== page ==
The events in Egypt also show that social media is enhancing and further supporting the role of the traditional television broadcast. Television has been declared dead many times, yet in Egypt it remained at the center of events. The protestors in Tahrir Square installed television sets to keep track of events outside their vicinity. When ElBaradei made a speech in Tahrir, he didn’t have the right audio setup so his message was hardly heard or communicated. Twitter amplified and debated information and speeches made on television. Social media is complementing traditional broadcasting and incumbent media companies need to learn how to use social media to their advantage.

Finally, any government that still believes it can hide events or misinform its citizens is simply delusional, IF a minimum level of technology and access to foreign media is possible. Anyone with a satellite dish knew the messages being broadcast by Egypt’s official channels was not a reflection of reality. The futile attempts to remove Jazeera from NileSat simply encouraged other channels and satellites to carry its signal. Satellite broadcasting continued even when the internet and mobile networks were shut down. Google developed a phone-based tweeting system when twitter was blocked. Foreign journalists could still access the internet because the government needed to keep some ISPs open to support the banking sector. The reactions to the statements from the Egyptian and American Presidents was immediate on screen and on social media.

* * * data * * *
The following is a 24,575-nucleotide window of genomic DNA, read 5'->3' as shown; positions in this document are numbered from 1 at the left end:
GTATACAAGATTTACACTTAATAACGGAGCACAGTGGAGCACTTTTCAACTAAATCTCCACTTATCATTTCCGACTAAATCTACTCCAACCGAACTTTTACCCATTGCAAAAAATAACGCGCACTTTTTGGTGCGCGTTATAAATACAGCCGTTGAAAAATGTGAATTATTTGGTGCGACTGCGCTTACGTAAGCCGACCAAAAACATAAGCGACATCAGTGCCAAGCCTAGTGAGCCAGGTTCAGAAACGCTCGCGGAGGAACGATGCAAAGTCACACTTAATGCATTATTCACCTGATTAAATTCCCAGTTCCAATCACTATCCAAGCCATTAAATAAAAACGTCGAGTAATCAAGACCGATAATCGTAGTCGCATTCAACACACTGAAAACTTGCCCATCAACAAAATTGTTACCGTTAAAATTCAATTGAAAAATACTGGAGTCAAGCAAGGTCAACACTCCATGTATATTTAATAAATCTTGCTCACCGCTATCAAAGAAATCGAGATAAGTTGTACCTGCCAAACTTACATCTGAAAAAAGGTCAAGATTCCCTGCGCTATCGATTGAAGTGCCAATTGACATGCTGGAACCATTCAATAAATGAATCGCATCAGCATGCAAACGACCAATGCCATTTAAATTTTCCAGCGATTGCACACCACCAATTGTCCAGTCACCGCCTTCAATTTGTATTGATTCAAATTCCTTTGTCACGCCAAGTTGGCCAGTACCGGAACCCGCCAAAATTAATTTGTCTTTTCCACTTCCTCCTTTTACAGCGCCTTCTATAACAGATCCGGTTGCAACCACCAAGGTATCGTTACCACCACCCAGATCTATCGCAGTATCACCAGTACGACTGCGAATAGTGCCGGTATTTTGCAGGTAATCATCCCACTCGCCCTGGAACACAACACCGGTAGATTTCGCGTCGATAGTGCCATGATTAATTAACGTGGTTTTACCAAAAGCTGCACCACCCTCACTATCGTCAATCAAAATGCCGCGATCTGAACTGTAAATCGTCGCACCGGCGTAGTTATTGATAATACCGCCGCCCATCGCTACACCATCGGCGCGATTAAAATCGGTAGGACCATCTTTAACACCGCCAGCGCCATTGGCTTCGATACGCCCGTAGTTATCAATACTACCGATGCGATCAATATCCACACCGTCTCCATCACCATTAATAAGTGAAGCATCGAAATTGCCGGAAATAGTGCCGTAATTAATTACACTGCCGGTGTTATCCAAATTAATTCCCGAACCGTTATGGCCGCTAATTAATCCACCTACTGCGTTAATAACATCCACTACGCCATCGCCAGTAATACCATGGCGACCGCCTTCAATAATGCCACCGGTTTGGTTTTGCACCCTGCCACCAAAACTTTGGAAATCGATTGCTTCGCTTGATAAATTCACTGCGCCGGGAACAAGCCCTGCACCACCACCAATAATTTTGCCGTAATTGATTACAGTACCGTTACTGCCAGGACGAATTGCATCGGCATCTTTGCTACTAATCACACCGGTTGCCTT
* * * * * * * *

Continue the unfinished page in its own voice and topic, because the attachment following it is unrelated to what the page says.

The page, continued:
As Egypt enters a new era in its history, so does media in the Middle East.

Categories: Social Media Tags: , ,

Tiesto vs @tiesto

October 29, 2010 1 comment

Recently, Tiesto was due to play in Abu Dhabi. The globally renowned DJ is active on social media and exists on twitter as @tiesto. On the day of the concert, he tweeted his arrival in Abu Dhabi and his excitement about the evening’s gig. Later in the day, news of the show’s cancellation began to spread (on twitter first). Tens of fans sent tweets to @Tiesto asking if this was true. Silence. Later in the evening, he made one tweet expressing his disappointment that the concert couldn’t be held. This again generated lots of tweets asking about the reason, refunds, and alternative dates. Silence. Eventually his management tweeted that he would answer all questions sent by fans in two days time. Two days later, Tiesto worked hard to answer the hundreds of questions from all over the globe. His final tweet apologised for those he couldn’t answer as he hadn’t expected “so many questions.”

This is the double-edged sword of social media. On the one hand, companies and celebrities can now connect to thousands and millions of customers and fans directly. On the other hand, these customers and fans now expect immediate answers to their questions as if they were having a 1-to-1 conversation. If the company or celebrity is not ready to react rapidly to unexpected events,  their social media presence may turn into a negative experience for them, their customers and their fans.

Categories: Social Media Tags: , ,

Original socialising

March 25, 2010 Leave a comment

A guy in Charlotte, with a crowd, a piano, and Chatroulette running on his laptop. Great way to turn a two way communication into a live event. Youtube video here.

Categories: content Tags: ,